Min Jin Lee's novel follows four generations of a poor Korean immigrant family, as they fight to control their destiny in 20th-century Japan.

Min Jin Lee

In the early 1900s, teenaged Sunja, the adored daughter of a crippled fisherman, falls for a wealthy stranger at the seashore near her home in Korea. He promises her the world, but when she discovers she is pregnant — and that her lover is married — she refuses to be bought. Instead, she accepts an offer of marriage from a gentle, sickly minister passing through on his way to Japan. But her decision to abandon her home and to reject her son's powerful father, sets off a dramatic saga that will echo down through the generations.

Richly told and profoundly moving, Pachinko is a story of love, sacrifice, ambition and loyalty. From bustling street markets to the halls of Japan's finest universities to the pachinko parlors of the criminal underworld, Lee's complex and passionate characters — strong, stubborn women, devoted sisters and sons, fathers shaken by moral crisis — survive and thrive against the indifferent arc of history. (From Grand Central Publishing)

From the book

At the very beginning of summer, less than six months before the young pastor arrived at the boardinghouse and fell ill, Sunja met the new fish broker, Koh Hansu.

There was a cool edge to the marine air on the morning Sunja went to the market to shop for the boardinghouse. Ever since she was an infant strapped to her mother's back, she had gone to the open-air market in Nampo-dong; then later, as a little girl, she'd held her father's hand as he shuffled there, taking almost an hour each way because of his crooked foot. The errand was more enjoyable with him than with her mother, because everyone in the village greeted her father along the way so warmly. Hoonie's misshapen mouth and awkward steps seemingly vanished in the presence of the neighbours' kind inquiries about the family, the boardinghouse, and the lodgers. Hoonie never said much, but it was obvious to his daughter, even then, that many sought his quiet approval — the thoughtful gaze from his honest eyes.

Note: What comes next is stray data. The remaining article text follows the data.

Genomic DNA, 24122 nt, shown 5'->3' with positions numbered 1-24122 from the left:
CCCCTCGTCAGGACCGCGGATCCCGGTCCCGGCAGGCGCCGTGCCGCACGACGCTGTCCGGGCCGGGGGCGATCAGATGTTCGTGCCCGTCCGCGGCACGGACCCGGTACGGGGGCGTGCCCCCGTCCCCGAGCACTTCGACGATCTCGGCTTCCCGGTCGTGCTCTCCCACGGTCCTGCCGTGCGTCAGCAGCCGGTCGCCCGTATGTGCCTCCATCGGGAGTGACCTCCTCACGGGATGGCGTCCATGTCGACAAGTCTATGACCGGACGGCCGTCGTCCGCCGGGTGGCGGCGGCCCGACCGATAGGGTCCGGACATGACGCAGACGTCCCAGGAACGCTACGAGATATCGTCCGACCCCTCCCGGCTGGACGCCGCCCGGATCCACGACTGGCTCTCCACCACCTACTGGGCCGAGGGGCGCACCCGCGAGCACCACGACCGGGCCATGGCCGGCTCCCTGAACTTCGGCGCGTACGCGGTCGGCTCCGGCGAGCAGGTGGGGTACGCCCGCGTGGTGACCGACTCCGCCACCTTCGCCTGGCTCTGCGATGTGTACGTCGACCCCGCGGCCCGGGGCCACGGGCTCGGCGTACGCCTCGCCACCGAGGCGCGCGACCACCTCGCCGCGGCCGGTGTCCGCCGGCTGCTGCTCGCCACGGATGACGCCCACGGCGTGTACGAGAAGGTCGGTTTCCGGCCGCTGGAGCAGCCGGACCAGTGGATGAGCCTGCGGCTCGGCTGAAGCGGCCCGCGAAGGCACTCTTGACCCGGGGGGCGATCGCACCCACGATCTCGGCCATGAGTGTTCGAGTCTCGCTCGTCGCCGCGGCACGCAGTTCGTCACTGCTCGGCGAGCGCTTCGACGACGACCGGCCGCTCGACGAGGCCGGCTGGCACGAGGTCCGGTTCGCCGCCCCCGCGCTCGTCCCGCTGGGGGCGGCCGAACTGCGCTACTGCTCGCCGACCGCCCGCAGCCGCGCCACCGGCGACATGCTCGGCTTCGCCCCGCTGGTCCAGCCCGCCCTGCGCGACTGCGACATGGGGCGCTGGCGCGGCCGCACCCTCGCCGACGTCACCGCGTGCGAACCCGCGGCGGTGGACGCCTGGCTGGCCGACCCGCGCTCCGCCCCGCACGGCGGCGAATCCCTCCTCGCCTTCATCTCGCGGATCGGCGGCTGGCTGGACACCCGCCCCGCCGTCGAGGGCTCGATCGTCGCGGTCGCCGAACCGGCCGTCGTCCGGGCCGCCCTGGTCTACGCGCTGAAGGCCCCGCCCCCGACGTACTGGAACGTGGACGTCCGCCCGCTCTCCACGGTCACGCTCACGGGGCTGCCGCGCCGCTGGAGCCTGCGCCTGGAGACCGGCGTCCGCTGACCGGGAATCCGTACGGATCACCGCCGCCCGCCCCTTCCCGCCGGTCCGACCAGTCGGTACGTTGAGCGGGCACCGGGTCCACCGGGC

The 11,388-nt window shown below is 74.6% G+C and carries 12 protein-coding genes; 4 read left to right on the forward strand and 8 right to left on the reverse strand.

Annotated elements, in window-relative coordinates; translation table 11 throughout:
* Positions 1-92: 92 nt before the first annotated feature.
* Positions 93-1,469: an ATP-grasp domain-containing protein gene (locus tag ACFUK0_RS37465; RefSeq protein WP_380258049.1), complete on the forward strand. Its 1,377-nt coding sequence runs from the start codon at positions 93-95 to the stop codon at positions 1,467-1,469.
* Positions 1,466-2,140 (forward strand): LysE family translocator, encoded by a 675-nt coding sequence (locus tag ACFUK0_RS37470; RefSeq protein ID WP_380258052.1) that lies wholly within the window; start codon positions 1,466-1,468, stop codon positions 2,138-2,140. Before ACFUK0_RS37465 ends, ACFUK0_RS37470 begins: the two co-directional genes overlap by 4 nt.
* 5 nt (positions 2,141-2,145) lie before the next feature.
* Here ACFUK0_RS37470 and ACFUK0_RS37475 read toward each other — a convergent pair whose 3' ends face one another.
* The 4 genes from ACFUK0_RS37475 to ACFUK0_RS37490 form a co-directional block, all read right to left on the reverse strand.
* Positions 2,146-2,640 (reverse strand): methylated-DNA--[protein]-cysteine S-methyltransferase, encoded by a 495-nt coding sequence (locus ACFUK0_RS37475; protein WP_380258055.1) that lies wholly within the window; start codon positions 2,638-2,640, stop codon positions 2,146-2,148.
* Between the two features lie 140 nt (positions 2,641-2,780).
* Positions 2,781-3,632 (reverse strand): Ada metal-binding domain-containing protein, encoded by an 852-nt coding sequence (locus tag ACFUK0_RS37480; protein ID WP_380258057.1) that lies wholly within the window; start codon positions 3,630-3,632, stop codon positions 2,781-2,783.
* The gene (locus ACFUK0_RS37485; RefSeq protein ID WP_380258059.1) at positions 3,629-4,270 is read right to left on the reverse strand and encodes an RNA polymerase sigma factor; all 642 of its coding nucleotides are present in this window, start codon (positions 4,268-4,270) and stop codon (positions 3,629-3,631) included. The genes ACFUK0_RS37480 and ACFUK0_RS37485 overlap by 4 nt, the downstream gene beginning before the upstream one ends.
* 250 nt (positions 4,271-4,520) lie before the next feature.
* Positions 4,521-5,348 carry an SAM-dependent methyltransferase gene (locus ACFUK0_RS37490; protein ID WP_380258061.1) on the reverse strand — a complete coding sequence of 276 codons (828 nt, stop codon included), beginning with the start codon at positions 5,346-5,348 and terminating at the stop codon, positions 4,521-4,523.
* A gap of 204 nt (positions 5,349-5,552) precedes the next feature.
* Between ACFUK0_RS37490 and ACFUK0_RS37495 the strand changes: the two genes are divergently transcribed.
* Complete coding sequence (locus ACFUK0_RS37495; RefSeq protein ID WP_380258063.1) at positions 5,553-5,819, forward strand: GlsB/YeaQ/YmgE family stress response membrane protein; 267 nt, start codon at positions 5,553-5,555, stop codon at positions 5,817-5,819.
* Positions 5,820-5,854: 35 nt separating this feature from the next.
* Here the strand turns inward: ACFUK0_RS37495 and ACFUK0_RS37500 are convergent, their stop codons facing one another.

After Hoonie died, Sunja was put in charge of shopping for the boardinghouse. Her shopping route didn't vary from what she had been taught by her mother and father: first, the fresh produce, next, the soup bones from the butcher,  then a few items from the market ajummas squatting beside spice-filled basins, deep rows of glittering cutlass fish, or plump sea bream caught hours earlier—their wares arrayed attractively on turquoise and red waxed cloths spread on the ground. The vast market for seafood — one of the largest of its kind in Korea — stretched across the rocky beach carpeted with pebbles and broken bits of stone, and the ajummas hawked as loudly as they could, each from her square patch of tarp.

Sunja was buying seaweed from the coal man's wife, who sold the best quality. The ajumma noticed that the new fish broker was staring at the boardinghouse girl.

From Pachinko by Min Jin Lee ©2017. Published by Grand Central Publishing. 

Interviews with Min Jin Lee

The acclaimed novelist talked to Eleanor Wachtel in 2017 about her second book, Pachinko, and about growing up Korean in Queens, New York.